Talky Talk: Play By Play

Each chapter alternates between Amy and Elder's perspectives, which allows readers to understand both the marvels and the horrors of life aboard Godspeed. Through Amy and Elder's voices, Revis details every minute of action, every feeling and sensation. I really liked it when Amy was being frozen, because I truly felt like I was being frozen, and based on the fact that I wear long underwear regularly in the winter in TEXAS, you know that this was a horrifying (but fascinating!) experience. As the book progressed, however, I found myself getting a little annoyed at every single detail, probably because of my growing dislike for Amy. Like, I reeeeally don't need to know every thought in her head. In fact, I'd rather not. KTHX.

I was also initially fascinated by the dystopian world that Revis creates, but the plot itself took some bumpy, really abrupt turns that I found way too over the top. There was literally a moment when I came across a line (it has to do with Hitler, in case you've read this book) where I said, "WHAT?" out loud and then asked my empty apartment if this book was actually serious. My apartment didn't respond, in case you're wondering.

Bonus Factor: Trekked Out

So, one of my fave things about sci fi is all of the cool technology, and while this book didn't feature a food replicator like on the Enterprise, it did have some pretty sweet toys, like tubes people jump in to travel. You know those pneumatic tubes they have at banks (or at the Callahan plant), where you pop in the canister and it gets sucked up into a pipe? Yeah, it's kinda like that, except made to fit people. AWESOME.

Anti-Bonus Factor: The Season

See, that picture is kinda funny until you picture humans doing it like that. NOT SO FUNNY ANYMORE, IS IT? The Season is basically a brief mating period on the ship when people, who are loaded up on hormones, just freaking go at it, all of the time, all over the place. Y'all, it's really, really creepy and gross. Of course, it's supposed to be, but still. I think I got the point about a paragraph in. I didn't need FOUR PAGES OF IT.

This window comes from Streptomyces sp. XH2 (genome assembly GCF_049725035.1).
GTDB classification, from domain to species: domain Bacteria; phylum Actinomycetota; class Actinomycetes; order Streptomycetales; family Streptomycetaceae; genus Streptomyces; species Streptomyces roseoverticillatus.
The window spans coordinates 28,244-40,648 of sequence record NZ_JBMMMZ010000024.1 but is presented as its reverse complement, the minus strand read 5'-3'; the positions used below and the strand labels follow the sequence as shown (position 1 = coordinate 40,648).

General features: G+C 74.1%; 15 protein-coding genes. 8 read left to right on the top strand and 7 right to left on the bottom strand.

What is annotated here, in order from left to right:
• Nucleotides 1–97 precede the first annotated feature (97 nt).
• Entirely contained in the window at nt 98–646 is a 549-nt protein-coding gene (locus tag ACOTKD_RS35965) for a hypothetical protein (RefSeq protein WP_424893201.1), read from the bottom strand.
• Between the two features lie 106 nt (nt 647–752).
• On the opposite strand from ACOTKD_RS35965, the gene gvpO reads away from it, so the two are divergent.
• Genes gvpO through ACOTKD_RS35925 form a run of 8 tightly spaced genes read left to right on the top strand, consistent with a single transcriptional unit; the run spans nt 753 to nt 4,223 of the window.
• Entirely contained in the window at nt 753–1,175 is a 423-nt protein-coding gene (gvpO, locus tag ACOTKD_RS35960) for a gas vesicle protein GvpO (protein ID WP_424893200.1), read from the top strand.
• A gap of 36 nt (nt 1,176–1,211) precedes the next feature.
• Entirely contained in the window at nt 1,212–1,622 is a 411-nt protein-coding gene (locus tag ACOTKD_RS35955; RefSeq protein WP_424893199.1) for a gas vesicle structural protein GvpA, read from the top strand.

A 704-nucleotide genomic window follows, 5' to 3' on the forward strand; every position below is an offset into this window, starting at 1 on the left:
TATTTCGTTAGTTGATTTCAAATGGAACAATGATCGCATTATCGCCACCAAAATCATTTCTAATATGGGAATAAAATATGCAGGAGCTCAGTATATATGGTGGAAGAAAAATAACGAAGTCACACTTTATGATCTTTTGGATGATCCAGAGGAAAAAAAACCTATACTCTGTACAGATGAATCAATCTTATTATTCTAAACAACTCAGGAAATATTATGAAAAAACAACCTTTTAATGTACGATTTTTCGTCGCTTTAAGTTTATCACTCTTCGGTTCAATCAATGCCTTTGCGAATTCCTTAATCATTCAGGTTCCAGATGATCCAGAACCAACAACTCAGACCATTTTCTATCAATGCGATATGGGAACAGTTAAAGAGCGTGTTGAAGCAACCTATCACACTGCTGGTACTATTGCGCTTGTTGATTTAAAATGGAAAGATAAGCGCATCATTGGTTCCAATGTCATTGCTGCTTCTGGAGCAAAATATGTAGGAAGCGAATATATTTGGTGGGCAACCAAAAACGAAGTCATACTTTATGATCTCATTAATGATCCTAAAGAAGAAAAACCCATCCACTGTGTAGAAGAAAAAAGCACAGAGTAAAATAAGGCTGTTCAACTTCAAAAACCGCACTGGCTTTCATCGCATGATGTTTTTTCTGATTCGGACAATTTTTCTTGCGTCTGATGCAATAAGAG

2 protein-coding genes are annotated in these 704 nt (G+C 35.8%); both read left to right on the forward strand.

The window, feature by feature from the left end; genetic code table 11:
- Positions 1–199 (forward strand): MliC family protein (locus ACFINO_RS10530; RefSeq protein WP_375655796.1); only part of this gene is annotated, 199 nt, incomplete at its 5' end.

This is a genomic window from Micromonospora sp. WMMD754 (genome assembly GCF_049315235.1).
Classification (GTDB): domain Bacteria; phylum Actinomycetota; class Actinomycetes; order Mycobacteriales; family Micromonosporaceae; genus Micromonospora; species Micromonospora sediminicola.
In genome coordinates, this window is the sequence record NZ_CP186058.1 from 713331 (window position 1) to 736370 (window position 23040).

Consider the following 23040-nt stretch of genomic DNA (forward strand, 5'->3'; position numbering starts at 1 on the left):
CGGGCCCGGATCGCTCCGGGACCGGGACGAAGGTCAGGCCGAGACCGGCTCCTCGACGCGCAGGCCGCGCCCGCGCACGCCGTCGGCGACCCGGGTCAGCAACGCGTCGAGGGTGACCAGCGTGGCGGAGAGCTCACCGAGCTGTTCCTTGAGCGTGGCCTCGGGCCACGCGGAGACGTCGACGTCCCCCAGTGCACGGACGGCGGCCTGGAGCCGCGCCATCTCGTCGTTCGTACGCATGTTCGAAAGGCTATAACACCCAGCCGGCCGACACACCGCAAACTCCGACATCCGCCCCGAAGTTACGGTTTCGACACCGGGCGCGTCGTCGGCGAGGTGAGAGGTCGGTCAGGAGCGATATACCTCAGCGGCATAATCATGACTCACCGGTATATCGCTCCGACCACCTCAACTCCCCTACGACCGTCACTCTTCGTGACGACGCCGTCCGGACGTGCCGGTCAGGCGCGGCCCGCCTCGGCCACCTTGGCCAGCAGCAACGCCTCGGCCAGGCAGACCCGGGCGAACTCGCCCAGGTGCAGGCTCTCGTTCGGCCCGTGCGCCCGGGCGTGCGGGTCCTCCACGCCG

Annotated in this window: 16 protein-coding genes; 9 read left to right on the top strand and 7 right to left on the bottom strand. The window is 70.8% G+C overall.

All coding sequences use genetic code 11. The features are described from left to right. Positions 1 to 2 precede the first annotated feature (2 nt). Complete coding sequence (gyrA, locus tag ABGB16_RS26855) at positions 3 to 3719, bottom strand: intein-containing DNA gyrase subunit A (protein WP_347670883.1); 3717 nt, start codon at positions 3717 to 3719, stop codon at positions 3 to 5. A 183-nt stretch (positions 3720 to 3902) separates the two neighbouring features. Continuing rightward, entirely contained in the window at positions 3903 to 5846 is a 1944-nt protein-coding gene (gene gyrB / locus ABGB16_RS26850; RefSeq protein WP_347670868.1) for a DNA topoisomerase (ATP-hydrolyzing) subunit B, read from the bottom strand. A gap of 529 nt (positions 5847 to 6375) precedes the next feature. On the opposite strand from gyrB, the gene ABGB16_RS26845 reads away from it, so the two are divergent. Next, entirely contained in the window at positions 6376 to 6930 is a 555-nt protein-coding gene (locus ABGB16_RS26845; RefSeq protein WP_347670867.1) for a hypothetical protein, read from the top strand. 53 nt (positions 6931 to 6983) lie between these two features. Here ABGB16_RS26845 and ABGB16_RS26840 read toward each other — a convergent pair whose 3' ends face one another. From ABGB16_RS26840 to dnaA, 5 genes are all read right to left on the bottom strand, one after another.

And this book is for ages 12 and up? REALLY? Not to sound like a prude but REALLY?

Casting Call:

Given the v. specific physical descriptions, this baby was easy to cast.

Rachel Hurd-Wood as Amy

Taylor Lautner as Elder

Relationship Status: Failure To Launch

There's been a lot of buzz about this book on the internet, and I couldn't WAIT to meet it. After all, a sci fi dystopia set on a spaceship sounds like it would make for a good time, and I was looking for something a little different to jazz up my literary love life. Maybe things would have ended better if my expectations hadn't been so high, but our relationship never took off. When it tried to impress me with all of its high-tech moves and Orwellian preaching, I just couldn't take it seriously. Sorry, book, but you and me? It just ain't in the stars.

P.S. No really. WHAT DOES IT TAKE?

Wanna take this ship for a spin? I've got a copy to give away! Leave a comment (make sure to enter your email in the email field) and I'll pick a winner at random.

FTC Full Disclosure: I received my review copy from Penguin. I received neither money nor cocktails for writing this review (dammit!). Across the Universe is available now.

Posh Deluxe's photo About the Author: Sarah lives in Austin, TX, where she programs films at the Alamo Drafthouse. Sarah enjoys fancy cocktails, dance parties and anything that sparkles (except vampires).